We Ecocentric writers have the privilege of constant exposure to the most cutting-edge science research around – we’ve written about sexy birds, Arctic oil, paper solar panels, and countless other incarnations of the weird and wonderful. But sometimes it’s easy to overlook the hardworking folks behind these discoveries, and it looks like they’ve had to forget things too: their families. Almost half of all women scientists and a quarter of their male colleagues at the nation’s top research universities – Harvard, Princeton and Stanford among them – feel their careers have prevented them from having as many children as they had wanted, according to research by sociologists at Rice University and Southern Methodist University (SMU).
And the generation following them has noticed: the researchers found that a worrying one in four graduate students and one in five postdoctoral fellows is considering a career entirely outside science, largely because of these perceived limitations. But while this is troubling, it’s hardly surprising. A career in science means committing to the long hours and high stress that come with grant-writing, the pressure to publish, and colleagues who are all smarter than you, or at least scarily competitive. None of these things exactly screams “mom of the year.”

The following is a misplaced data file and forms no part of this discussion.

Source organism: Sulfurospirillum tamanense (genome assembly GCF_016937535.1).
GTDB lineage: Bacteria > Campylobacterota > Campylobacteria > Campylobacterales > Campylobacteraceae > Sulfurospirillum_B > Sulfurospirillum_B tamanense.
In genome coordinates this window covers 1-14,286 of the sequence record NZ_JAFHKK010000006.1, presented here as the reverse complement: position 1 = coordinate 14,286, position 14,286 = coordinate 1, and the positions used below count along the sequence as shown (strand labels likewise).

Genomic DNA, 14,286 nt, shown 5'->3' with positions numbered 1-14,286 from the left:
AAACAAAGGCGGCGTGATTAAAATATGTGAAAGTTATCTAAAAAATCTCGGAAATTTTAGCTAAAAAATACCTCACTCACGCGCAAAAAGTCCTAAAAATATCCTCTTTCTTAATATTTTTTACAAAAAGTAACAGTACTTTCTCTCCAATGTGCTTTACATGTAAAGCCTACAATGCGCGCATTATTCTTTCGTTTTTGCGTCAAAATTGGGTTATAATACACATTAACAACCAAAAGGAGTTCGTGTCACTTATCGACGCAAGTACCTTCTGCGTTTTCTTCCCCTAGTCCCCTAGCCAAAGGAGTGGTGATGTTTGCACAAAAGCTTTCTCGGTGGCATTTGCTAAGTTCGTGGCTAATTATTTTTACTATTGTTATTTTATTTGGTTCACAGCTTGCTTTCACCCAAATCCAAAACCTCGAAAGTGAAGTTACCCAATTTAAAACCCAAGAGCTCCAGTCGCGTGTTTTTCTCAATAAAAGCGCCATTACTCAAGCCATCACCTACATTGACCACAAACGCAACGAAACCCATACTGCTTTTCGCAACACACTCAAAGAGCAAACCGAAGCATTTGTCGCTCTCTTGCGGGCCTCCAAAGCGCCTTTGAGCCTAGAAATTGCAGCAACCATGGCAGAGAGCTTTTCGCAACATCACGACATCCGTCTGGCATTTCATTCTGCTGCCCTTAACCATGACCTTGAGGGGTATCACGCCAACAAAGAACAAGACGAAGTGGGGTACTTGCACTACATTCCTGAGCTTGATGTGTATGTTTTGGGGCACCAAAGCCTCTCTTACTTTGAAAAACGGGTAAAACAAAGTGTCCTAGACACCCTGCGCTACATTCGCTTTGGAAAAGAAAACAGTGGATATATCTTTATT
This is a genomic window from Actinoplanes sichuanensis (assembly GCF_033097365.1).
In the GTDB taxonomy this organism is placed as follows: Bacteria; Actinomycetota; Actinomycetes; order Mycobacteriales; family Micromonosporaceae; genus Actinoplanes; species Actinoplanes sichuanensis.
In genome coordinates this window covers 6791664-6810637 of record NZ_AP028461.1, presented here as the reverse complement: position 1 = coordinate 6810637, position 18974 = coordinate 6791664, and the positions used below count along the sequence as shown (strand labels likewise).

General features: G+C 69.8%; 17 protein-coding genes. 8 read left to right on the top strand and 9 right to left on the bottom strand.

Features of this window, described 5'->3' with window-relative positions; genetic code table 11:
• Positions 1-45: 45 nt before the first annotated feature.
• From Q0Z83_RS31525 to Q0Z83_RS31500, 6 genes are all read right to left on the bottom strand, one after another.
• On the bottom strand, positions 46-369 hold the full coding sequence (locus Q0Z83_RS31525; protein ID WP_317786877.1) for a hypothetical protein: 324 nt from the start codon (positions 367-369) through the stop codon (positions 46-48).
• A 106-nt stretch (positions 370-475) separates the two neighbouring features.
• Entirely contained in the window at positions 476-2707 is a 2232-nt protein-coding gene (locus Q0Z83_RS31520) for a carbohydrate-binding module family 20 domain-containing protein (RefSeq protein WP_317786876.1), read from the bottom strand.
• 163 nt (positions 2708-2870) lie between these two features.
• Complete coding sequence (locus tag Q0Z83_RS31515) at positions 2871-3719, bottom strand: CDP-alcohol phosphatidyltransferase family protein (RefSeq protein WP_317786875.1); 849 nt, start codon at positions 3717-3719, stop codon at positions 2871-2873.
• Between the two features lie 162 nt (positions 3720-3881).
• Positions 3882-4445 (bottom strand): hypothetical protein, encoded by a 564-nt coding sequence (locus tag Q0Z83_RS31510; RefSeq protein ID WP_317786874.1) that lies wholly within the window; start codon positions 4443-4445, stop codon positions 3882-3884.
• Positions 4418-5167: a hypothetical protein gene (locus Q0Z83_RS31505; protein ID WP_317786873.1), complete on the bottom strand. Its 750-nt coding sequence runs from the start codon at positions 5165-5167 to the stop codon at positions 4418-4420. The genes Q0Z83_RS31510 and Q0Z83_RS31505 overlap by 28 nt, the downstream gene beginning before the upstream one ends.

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“We’re going to lose a lot of scientists at the top research universities,” study author Elaine Howard Ecklund said. “They’re going to go into industry and other professions and leave science altogether.”
Ecklund and her colleague Anne Lincoln of SMU surveyed a mix of 3,455 graduate students, postdoctoral fellows, and tenure-track or tenured faculty members in the country’s top 20 Ph.D programs in astrophysics, physics and biology, as ranked by the National Research Council in 1995 and correlated with the 2008 rankings of the U.S. News & World Report. The surveys, conducted as part of the Perceptions of Women in Academic Scientist (PWAS) study, covered mostly Ivy League and large state universities in the U.S.
The pair found that while nearly twice as many women scientists as men – 45.4% to 24.5% – said they had fewer children than they preferred, it was actually the men who were less satisfied with their lives in large part because of the career roadblocks to having more kids. This was even after adjusting for confounding factors such as marital status, weekly hours worked, and satisfaction with life outside work. “We were pretty shocked to find men are struggling with this issue to the extent that they are,” Ecklund said. But men and women are equal in one key measure: time logged on the job. Both sexes with children work put in about the same number of hours at work, and both put in fewer hours than their childless colleagues.
So is the United States doomed to have its best scientists leave the lab for the Little League pitch and ballet class? Not with more family-friendly policies in place at universities, Ecklund said. “It has to start with two kinds of things,” she explained. “Mentors [should feel] freer to talk about their own family life and the balance between work and family; and [existing] programs to help women … ought to extend discussion about family issues to both men and women.” Ecklund’s hope is that her study will catch the eye of academic institutions. A career in science can be grueling enough; it’s folly to make it less appealing still by denying the scientists themselves the pleasure of family.
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